A Critical Sign of a Brain Aneurysm & What Else to Watch For

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Paramedics and nurse pulling hospital trolley,Your brain needs a steady supply of blood to function. That blood is supplied by network of arteries intertwined with your brain tissue. When the wall of one of these arteries becomes weak and bulges or ruptures, a brain aneurysm occurs.

Sometimes a bulging brain aneurysm may be so mild no symptoms appear. However, several symptoms can accompany a ruptured aneurysm. The most predominant and critical symptom, however, is a sudden and severe headache.

A Critical Sign of a Brain Aneurysm

Some people who have experienced a ruptured aneurysm call it the worst headache of their life. A headache brought on by a brain aneurysm can make your head feel like it’s going to implode. They also typically occur suddenly, rather than taking time to build up.

You should also see a doctor if you have pain above and behind an eye, dilated pupils, drooping eyelid or paralysis on one side of the face.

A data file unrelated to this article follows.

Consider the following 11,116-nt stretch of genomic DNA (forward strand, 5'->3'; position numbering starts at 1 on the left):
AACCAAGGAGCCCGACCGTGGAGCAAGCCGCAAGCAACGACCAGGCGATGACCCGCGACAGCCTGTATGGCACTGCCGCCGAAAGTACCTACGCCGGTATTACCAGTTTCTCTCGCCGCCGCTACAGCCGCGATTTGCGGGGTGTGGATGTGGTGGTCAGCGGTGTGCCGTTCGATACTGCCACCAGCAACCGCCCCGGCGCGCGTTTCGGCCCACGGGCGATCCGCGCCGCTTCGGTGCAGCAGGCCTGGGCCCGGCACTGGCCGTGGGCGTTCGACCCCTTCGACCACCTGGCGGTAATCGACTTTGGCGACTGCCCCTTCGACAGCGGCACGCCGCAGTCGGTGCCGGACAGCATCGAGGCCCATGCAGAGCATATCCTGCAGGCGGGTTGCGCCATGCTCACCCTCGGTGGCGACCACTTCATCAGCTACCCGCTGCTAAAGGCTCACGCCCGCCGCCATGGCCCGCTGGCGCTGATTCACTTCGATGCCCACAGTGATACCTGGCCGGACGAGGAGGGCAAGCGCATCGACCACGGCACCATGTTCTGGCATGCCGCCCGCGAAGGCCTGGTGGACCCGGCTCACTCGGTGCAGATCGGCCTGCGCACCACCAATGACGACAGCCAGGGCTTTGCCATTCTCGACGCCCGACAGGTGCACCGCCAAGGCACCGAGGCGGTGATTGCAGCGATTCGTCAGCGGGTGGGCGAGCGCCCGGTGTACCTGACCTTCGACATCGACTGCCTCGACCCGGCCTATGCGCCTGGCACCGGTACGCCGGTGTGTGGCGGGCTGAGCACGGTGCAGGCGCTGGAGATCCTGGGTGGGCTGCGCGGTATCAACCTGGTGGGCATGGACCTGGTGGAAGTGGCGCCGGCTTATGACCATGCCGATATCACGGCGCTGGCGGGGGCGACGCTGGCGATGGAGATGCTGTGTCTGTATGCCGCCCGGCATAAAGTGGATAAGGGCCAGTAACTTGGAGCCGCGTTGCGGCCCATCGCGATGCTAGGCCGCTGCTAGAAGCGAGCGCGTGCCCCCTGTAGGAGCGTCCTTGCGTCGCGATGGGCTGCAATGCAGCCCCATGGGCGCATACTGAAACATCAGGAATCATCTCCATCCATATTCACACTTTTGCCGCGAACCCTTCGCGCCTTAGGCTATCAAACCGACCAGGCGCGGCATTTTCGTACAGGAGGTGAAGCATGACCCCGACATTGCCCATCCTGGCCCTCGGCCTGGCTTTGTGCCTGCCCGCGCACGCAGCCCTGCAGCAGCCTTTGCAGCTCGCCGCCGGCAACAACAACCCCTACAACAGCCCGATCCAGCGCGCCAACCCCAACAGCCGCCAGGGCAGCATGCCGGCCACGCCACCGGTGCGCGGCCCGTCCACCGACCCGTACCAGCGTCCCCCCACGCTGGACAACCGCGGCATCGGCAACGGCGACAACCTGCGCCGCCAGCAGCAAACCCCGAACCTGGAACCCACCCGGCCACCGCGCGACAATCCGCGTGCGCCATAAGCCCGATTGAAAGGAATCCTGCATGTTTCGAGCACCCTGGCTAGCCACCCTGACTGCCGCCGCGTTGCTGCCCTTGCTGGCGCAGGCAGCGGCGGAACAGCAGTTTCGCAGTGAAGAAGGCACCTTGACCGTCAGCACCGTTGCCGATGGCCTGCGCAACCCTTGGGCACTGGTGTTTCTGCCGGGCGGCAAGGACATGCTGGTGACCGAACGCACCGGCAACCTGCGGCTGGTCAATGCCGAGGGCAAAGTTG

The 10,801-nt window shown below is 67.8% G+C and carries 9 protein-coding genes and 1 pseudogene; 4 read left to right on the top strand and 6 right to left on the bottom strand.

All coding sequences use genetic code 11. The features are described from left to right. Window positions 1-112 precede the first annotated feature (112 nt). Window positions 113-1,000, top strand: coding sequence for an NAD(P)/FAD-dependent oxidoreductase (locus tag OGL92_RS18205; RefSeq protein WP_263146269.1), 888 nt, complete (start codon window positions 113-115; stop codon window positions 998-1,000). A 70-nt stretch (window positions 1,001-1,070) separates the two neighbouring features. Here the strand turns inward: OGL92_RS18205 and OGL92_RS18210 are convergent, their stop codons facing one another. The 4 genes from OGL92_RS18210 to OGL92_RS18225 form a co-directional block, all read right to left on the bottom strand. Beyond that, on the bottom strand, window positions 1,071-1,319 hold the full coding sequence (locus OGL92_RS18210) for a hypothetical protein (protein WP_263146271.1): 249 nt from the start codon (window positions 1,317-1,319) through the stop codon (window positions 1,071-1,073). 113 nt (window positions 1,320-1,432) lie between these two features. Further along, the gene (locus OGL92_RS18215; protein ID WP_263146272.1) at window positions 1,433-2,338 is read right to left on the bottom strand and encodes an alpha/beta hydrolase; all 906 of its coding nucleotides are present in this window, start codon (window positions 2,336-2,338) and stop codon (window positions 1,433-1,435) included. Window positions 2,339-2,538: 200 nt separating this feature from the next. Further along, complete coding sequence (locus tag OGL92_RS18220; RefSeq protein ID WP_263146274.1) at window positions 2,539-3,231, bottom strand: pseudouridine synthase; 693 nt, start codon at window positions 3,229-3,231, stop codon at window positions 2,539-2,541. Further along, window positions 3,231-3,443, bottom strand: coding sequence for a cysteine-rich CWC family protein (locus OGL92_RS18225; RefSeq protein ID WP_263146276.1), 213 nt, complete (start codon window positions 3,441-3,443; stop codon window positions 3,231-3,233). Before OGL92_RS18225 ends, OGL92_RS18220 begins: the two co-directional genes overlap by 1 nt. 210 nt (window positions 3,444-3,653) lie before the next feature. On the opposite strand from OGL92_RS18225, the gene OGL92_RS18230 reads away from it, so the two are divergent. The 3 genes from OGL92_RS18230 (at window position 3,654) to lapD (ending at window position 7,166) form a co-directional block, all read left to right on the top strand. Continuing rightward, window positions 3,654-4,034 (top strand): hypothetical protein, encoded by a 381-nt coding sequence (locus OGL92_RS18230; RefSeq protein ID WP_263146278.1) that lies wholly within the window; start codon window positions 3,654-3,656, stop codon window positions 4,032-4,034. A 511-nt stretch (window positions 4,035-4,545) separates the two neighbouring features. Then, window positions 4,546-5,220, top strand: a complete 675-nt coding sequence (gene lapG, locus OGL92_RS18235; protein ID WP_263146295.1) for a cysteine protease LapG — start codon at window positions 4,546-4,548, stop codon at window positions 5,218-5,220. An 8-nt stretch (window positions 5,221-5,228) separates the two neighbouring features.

This headache may also be accompanied by nausea and vomiting along with dizziness, sudden weakness or numbness in your extremities. Sensitivity to light, blurred vision and seeing double are all common symptoms that occur alongside this headache. In some cases, the onset of the headache leads to a loss of consciousness.

Is a Migraine Headache Related to an Aneurysm?

If you’re familiar with the symptoms of a migraine headache, they sound very similar to those caused by a ruptured brain aneurysm. However, migraines and aneurysms are not connected.

Experiencing migraine headaches does not put you at risk for a brain aneurysm. However, if you experience an increase in the frequency or severity of your migraine, you should contact your doctor just in case. If you’ve experienced this type of severe headache for the first time, you should contact emergency or urgent care for an MRI and examination.